MADRID – Sunbathers on a southern Spanish beach were startled this week when 30 to 40 fully clothed men pulled up to shore in a rubber boat and scattered across the sand.
The next day, about 700 other migrants from Africa tried unsuccessfully to storm the border crossing between Morocco and Ceuta, a tiny Spanish enclave on Africa’s northwest tip.
The two incidents were the latest evidence of the significant uptick in the number of migrants seeking to make Spain their European point of entry. The pace has quickened so rapidly in recent months that some experts think the country could overtake Greece in the number of newcomers arriving by boat this year.
Migrants landing on a beach in Spain:pic.twitter.com/UvQvEBWTHj
— Sven Henrich (@NorthmanTrader) 10 de agosto de 2017
The International Organization for Migration (IOM) says 8,385 migrants have reached Spain by sea so far this year, more than double the number from the same period last year. Greece, meanwhile, has had just over 12,000 migrant sea arrivals in 2017, a huge drop from the 160,000 seen at the same point in 2016.
If Spain’s average monthly arrivals of between 1,500 and 2,000 people keep up, “it’s a pretty good bet that it will overtake Greece,” IOM spokesman Joel Millman told a news agency.
Italy is on track to remain by far the top first destination for migrants seeking to reach European shores. The IOM reports that 97,000 migrants have gotten to Italy by boat so far this year, slightly down from the 100,000 who did so during the same period last year.
— IOM GMDAC (@IOM_GMDAC) 20 de marzo de 2017
Experts say it’s difficult to pinpoint why the water route to Spain via Morocco has become a preferred option for some migrants.
One possibility is that the Mediterranean Sea crossing from Libya to Italy is seen as more dangerous, both because of Libya’s instability and stepped-up patrols, at the European Union’s urging, by the Libyan coast, according to Millman.
Since eight of the top 10 African countries where migrants live before they look to Libya as a jumping off point are located in western Africa, heading north to Morocco and trying for Spain could be cheaper, easier and safer, he said.
“Given where the people are coming from, it’s possible this might explain a shift away from Libya and the increased numbers in Spain,” he said.
Putting the situation in perspective, the IOM says that since the beginning of 2015, more than 1 million migrants have gone to Greece, 430,000 to Italy, and just 29,000 to Spain.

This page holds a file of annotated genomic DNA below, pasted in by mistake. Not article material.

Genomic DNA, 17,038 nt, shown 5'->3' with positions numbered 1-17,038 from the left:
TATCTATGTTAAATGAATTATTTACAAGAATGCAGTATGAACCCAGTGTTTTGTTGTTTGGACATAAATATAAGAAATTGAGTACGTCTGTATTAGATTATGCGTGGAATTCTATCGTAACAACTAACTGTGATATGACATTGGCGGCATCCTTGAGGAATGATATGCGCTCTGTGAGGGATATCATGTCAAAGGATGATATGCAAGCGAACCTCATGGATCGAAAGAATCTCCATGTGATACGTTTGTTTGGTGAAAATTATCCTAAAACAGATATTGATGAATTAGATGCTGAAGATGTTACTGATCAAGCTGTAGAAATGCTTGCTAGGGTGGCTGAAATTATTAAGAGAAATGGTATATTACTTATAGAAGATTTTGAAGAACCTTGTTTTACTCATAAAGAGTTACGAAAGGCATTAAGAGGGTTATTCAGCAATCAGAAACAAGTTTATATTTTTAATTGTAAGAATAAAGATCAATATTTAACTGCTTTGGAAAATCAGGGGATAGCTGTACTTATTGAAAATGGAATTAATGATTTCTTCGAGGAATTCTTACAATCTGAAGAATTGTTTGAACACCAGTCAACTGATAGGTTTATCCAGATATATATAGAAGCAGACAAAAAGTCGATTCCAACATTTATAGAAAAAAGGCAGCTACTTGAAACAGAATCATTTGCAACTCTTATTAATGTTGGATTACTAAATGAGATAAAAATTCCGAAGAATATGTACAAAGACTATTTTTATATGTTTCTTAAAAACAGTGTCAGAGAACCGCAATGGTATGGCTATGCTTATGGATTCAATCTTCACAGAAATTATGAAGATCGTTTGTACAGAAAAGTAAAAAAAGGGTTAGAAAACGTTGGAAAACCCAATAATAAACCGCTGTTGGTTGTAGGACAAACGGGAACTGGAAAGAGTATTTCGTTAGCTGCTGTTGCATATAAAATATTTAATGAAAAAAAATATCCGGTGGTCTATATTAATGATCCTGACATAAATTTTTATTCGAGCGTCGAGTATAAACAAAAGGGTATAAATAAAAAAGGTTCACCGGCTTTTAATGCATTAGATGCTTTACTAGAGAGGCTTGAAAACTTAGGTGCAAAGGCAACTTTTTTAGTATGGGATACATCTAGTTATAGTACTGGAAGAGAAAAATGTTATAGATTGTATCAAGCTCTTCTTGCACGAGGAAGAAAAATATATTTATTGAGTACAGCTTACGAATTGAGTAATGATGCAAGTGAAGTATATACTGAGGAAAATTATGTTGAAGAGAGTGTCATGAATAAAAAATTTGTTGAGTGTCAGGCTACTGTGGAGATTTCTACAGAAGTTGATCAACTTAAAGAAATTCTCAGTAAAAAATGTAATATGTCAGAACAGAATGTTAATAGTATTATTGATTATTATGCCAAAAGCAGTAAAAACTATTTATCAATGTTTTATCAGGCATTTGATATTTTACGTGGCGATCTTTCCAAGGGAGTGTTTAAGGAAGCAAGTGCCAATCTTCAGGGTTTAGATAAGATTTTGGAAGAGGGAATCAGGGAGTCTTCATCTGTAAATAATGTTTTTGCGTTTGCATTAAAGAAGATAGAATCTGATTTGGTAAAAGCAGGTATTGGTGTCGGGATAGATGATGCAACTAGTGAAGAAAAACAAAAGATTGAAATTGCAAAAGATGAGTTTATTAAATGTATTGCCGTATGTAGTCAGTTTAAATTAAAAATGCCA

Even if the number of migrants to Spain continues to rise, it is unlikely to reach the record of some 40,000 arrivals the country had in 2006, according to the Spanish Red Cross.
Before waves of refugees and migrants started pouring into Europe via the Mediterranean two years ago, simple wooden boats arrived in Spain regularly starting in the early 1990s. The passengers, mostly from Morocco and neighboring Algeria, were looking for a better life in Europe and using Spain as a doorway.
Years later, sub-Saharan Africans also fleeing poverty and sometimes war and began to arrive at the Canary Islands from West African countries. The number of sailings peaked in 2006 after Spain made loan and investment deals with several countries.
Both the IOM and the Spanish Red Cross say Spain is well-equipped to manage the new influx despite complaints from some groups that the country’s temporary accommodations for migrants already are filled to capacity.
The migrants either make it to the Spanish coast or are intercepted in the Mediterranean Sea by Spain’s marine rescue service and then taken ashore.
The Spanish Red Cross, whose workers are among the first to tend to migrants when they arrive, says it has treated double the number of sea-arriving migrants in southern Spain during the first since six months of 2017 compared to a year earlier.
“It’s unpredictable, but we have to prepare for an intense few months of arrivals given the good weather,” Inigo Vila, head of the organization’s emergency unit, said.